A whole list of countries came up (Didn't I already say I was in Canada?) but Canada was in blue, so OK. Then a list of provinces. I scrolled down to Ontario. (I'm in Quebec, but Carleton is in Ontario, so I figured it probably meant where Carleton was rather than where I was). I clicked on Ontario. Ontario turned blue, but nothing else happened. I double-clicked on Ontario. Still nothing. Hmmm.
Then I noticed a search box. So I typed in "Carleton", clicked on "Carleton University", clicked on "search", noticed a tiny "login" to the right of Carleton, so clicked on it, was amazed to discover my computer still knew my login and password, and knew I needed them right now, so I WAS IN!
Only, no I wasn't. This is the bit that really bugs me. JSTOR was asking me what I was searching for, and asking me whether I wanted to search by discipline: African American Studies? African Studies? American Indian Studies?.....No Dammit! I want that article by David Glasner! You know, the one I was reading the first page of about 20 clicks ago! That's how I got here in the first place! Surely you haven't forgotten what I was just reading? Because I have. What the hell was that journal anyway? And what volume, and month, or whatever? I can't remember. It's computers that are supposed to remember stuff like that!
I forgot to write down the journal, year, and month, on a scrap of paper. What do I do now? I daren't go back, because I will never find my way here again. Maybe I should open a new tab, go back to Mark Thoma's blog, and retrace my steps from there?
Then I got smart. (OK, smart for me). I opened a new tab, clicked on history, and found the first JSTOR page I had come to, with all the details about David's article. Eventually, eventually, after typing in "Southern Economic Journal", finding it, clicking on the right decade, then the right year, then the right month, than the right article, (I was getting good by now), I managed to download a pdf. Success at last!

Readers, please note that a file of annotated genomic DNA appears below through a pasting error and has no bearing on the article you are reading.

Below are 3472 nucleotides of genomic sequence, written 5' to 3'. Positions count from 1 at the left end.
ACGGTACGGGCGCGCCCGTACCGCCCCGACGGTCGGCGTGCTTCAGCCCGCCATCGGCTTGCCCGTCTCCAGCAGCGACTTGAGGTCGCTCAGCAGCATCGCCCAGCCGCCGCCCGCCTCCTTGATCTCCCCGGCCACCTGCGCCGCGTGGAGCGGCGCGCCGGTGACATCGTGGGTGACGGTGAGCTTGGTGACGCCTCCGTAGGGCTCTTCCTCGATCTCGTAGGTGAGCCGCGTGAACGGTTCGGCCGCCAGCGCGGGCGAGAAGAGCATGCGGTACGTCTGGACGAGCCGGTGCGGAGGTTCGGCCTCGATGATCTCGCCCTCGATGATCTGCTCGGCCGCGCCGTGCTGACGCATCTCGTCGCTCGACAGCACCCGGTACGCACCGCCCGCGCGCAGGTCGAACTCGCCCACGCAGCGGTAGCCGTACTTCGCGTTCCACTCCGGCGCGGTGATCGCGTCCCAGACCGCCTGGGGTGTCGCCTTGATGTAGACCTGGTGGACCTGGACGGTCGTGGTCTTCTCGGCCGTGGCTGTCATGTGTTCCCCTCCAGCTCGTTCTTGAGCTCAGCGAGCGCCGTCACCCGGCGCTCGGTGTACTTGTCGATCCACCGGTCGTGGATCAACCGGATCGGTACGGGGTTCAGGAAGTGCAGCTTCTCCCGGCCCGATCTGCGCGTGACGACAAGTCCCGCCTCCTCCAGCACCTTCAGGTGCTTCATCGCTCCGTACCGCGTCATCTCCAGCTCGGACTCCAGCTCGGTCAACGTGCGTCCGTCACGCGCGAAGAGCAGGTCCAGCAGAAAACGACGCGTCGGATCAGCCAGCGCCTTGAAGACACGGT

Success? Well I don't really call that success. I call it a PITA.
It should have been ONE CLICK. Maybe two clicks, if you include the login. Remember, my computer knows my login and password, even if I don't. And JSTOR already knew what article I wanted, because it was the one I was just reading the first page of on the JSTOR site!
There's a more general point here, that all you clever young people reading this need to understand. And it's not just about de facto open access to research, even when we've paid the fee (or someone's paid it for us).
You all have your smartphones and Ipads and kindles and GPS thingies in your (automatic tranny) cars, and you are all very comfortable using them (though I bet you can't change a spark plug). You are all comfortably "connected". Not just to the internet, but to society and all its institutions. But there's a lot of people like me in the population. And a lot of them are a lot poorer, and (in other ways) less functional, and generally, a lot less lucky and successful in life than I am. They don't have my resources.
What's going to happen to people like me, only poorer, older, sicker, without family or friends to help? And even less capable than I am? Will we still be part of the same society?
Will we all be begging for spare change, simply because we can't figure out how to get pensions and stuff the proper way, by just "It's easy, if you just follow these simple techno-geek steps"?
No. We won't be begging for spare change. Because spare change will all be E-money, so we won't even be able to do that!
OK. Time to try to read David's article.
[Update: i expect I really shouldn't whine. After all, if I had to drive into Carleton, park, walk to the library, hunt through the card file, write down the location of the journal on a scrap of paper, walk up a couple of flights of stairs, find the right stacks, find the right volume, figure out if I can photocopy the article legally, find the right change for the photocopier, find a free photocopier, photocopy the article, go back to my car, drive home, just like I would have had to in the olden days, it would have taken me a lot longer and a lot more sweat, especially through traffic and on a hot day like this.]